Pack n send is posting this article written by Ryan Phillios at News 21 as a service to your customers. We found the entire article published on msn.com. While the trucking industry is making improvements, it looks like the DOT still has a way to go as far as monitoring its own policies.
Trucker Bob Caffee needed a medical card fast. His certificate from the U.S. Department of Transportation was to expire in two days, and he was in Southern California, halfway across the country from his regular doctor. So Caffee headed to one of the medical clinics that have sprung up at truck stops across America.
The clinic in Ontario, Calif., where Caffee stopped, is housed in a small, rundown building next to a Travel Centers of America truck stop. A sign advertises "DOT Physicals" next to a picture of a red truck.
"You say, 'I need a DOT physical,'" and the assistant says, "'OK, come back here and I’ll call the doctor,'" Caffee said.
About this project
- This project was reported by journalism students in the Carnegie-Knight News 21 program in collaboration with the Center for Public Integrity, a nonprofit investigative journalism organization.
The two of them checked his blood pressure, urine, breathing, hearing and vision. Caffee remembers that he had trouble reading past the top two lines of the eye chart. "I told her I wear glasses, and she OK'd me," he said, even though his driver's license didn’t say he was required to wear glasses.
The whole thing was over in 20 minutes, and Caffee emerged with a medical certificate that states he is healthy enough to drive a commercial truck for the next two years. Cost of exam: $30.
The exam Caffee underwent is required for all interstate commercial drivers. However, in many states, almost any health professional, including chiropractors, physician assistants, osteopathic doctors and advance practice nurses, can issue medical certificates for truck drivers. There are no training requirements and only minimal standards for what to check.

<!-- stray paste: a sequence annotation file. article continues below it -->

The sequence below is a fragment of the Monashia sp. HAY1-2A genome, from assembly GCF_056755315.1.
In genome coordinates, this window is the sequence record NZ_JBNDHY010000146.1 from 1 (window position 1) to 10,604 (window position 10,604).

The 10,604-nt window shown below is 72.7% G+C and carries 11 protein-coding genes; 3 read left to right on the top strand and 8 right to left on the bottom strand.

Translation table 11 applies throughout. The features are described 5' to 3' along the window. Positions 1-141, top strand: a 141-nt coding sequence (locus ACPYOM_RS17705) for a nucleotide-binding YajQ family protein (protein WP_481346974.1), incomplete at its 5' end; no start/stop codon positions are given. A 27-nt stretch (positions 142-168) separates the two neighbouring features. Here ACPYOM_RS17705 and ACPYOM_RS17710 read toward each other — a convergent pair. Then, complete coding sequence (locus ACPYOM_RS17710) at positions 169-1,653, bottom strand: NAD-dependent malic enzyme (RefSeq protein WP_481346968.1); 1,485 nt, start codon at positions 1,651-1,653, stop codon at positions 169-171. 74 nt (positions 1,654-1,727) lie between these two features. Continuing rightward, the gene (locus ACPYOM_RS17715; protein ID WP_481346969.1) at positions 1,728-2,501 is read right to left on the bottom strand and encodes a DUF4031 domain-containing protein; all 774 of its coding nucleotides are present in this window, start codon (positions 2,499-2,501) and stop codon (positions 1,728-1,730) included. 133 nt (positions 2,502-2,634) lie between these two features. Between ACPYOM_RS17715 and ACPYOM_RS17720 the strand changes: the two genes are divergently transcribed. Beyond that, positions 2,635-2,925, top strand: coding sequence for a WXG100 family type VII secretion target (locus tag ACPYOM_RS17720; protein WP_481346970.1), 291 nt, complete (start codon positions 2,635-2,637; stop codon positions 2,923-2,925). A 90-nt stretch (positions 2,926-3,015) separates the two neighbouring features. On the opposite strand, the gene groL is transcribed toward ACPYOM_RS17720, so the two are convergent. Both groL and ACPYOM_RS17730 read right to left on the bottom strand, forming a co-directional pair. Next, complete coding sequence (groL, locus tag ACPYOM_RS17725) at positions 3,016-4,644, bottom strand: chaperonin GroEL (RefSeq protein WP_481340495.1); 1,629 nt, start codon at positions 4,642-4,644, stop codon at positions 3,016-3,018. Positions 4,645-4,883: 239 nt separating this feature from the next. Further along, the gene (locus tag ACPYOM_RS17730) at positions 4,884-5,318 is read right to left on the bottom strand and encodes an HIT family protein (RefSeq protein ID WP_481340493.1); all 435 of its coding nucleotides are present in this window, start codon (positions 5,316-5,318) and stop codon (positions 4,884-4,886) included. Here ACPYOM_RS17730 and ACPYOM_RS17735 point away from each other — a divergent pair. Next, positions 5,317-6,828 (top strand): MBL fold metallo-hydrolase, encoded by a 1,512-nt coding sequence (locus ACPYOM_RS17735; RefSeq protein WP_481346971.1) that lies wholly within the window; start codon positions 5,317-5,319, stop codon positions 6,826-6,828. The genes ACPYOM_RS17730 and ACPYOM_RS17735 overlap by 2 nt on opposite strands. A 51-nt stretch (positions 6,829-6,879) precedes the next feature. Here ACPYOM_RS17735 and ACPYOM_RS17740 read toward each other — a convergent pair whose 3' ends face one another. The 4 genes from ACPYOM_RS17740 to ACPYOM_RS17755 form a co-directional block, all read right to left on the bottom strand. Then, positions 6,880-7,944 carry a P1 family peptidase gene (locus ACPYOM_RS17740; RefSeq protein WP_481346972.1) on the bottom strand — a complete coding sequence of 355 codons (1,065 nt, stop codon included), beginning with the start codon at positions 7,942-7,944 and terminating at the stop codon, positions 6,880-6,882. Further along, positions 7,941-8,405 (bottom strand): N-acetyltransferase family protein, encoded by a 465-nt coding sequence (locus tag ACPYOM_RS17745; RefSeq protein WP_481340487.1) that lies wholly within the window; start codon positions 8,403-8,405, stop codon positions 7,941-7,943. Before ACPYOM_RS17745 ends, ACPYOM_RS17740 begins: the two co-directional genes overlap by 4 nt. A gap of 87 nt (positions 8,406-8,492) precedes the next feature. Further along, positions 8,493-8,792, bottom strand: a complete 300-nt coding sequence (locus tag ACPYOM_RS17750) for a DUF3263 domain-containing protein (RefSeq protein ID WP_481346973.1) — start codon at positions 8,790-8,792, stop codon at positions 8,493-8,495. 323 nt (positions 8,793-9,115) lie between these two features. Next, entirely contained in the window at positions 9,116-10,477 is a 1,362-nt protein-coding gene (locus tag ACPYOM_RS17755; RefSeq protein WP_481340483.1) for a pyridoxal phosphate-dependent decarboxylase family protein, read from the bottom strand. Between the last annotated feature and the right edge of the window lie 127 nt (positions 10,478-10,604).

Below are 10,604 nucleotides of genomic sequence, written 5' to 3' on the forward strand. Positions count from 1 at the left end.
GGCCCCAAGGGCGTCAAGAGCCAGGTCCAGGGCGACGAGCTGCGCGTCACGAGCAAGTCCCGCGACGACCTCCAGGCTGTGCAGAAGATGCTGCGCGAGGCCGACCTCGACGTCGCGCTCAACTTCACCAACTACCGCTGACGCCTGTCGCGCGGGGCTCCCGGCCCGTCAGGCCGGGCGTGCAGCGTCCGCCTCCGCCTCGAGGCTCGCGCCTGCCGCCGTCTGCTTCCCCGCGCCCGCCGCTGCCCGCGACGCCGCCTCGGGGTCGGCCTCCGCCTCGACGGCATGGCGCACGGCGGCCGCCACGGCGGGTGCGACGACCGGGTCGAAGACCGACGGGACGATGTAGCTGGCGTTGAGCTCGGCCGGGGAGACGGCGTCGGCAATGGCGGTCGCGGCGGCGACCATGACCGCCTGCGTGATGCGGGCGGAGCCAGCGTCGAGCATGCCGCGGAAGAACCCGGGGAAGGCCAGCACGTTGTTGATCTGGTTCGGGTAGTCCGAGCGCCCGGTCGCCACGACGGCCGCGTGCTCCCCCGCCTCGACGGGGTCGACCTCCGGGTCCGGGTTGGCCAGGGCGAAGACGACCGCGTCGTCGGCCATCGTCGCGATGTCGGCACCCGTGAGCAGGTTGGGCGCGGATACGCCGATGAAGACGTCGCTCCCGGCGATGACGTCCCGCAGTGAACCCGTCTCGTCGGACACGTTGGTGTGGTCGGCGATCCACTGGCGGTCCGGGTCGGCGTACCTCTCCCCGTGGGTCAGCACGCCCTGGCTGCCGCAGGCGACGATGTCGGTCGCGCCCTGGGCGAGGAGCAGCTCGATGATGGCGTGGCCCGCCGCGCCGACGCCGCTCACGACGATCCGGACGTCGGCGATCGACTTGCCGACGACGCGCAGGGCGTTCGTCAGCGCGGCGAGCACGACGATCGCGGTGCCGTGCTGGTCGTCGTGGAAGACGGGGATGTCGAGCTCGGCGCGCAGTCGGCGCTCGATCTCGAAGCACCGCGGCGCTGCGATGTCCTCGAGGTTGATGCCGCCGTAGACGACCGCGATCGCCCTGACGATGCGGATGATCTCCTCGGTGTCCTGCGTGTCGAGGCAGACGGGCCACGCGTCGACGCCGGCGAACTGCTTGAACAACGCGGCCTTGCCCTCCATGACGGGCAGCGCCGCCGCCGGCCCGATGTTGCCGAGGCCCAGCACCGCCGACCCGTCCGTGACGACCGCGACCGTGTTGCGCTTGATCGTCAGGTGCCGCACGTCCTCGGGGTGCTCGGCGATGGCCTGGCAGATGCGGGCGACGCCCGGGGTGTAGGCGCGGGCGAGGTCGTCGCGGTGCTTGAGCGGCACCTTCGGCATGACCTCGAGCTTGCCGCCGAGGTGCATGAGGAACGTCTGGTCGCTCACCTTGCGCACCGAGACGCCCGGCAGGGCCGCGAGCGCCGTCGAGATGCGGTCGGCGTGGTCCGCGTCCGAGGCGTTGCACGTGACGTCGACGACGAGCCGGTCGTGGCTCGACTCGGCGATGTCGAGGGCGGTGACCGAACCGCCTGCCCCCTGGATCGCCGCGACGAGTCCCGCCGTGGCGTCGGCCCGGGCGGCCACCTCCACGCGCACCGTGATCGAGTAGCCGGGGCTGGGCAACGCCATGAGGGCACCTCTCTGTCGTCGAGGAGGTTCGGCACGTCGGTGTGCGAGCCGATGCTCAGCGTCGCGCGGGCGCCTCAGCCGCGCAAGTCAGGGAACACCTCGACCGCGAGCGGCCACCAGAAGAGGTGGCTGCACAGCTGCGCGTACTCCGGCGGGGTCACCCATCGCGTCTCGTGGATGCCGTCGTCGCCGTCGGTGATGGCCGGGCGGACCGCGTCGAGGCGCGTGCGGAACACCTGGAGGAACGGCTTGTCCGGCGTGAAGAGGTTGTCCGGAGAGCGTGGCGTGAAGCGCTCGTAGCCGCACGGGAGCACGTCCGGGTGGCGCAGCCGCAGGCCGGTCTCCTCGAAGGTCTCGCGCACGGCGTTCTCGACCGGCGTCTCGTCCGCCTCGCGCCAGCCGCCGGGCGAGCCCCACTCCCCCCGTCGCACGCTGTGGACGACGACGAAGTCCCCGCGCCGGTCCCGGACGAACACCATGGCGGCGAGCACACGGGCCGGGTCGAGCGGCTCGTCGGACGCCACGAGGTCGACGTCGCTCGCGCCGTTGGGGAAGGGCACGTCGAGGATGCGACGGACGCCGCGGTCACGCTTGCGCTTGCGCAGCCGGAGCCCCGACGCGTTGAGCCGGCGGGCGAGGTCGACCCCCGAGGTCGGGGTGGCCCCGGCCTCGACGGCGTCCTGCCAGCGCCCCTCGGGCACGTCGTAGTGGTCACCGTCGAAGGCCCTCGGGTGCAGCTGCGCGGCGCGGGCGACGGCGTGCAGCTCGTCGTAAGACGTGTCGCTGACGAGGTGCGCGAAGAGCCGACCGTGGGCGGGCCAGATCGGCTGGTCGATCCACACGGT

If a trucker is denied by one doctor, he can easily try another. There is no database to check whether medical certificates are valid, or whether a driver is "doctor shopping."
Drivers can download a medical certificate from the Internet and fill it out themselves. Others don’t bother getting a medical certificate — genuine or false. Few are ever caught. A trucker caught without a certificate is often given a fine — and allowed to drive on.
The problem of medically unqualified commercial drivers first drew national attention in 1999 when a bus driver veered off Interstate 610 near New Orleans, struck a guardrail, went through a chain-link fence, vaulted over a golf cart path and rammed into a dirt embankment, killing 22 of the 43 passengers on board.
The driver, who had a current medical certificate, had been in and out of the hospital the day before for treatment of his kidneys. He was released less than eight hours before reporting to work, according to an NTSB report. Post-accident tests were positive for marijuana and an over-the-counter sleep medication that can cause drowsiness and dizziness. A passenger reported seeing the driver "slouch down" prior to the accident.
- Findings of the News21 investigation include:
- The National Transportation Safety Board has essentially given up on 1,952 of its safety recommendations – one of every six it has made since 1967.
- Federal agencies, states and transportation industries are taking longer than ever to act. Over the past decade, the average number of years to implement recommendations went from 3.4 years to 5.4 years.
The accident prompted the National Transportation Safety Board to issue a series of stern recommendations in 2002 to the Federal Motor Carrier Safety Administration, whose primary mission is to prevent commercial motor vehicle-related fatalities and injuries.
Specifically, the board directed the FMCSA, part of the Department of Transportation, to "prevent medically unqualified drivers from operating commercial vehicles" and "establish a medical oversight program for all interstate commercial drivers."
Mitch Garber, a NTSB medical officer, said the FMCSA’s response to the board’s calls for tougher medical standards has been disappointing. The agency has addressed a few problems, but the approach has been piecemeal and largely ineffective, he said.
"It’s no more difficult for a medically unqualified driver to drive today than when the recommendation was made," Garber said.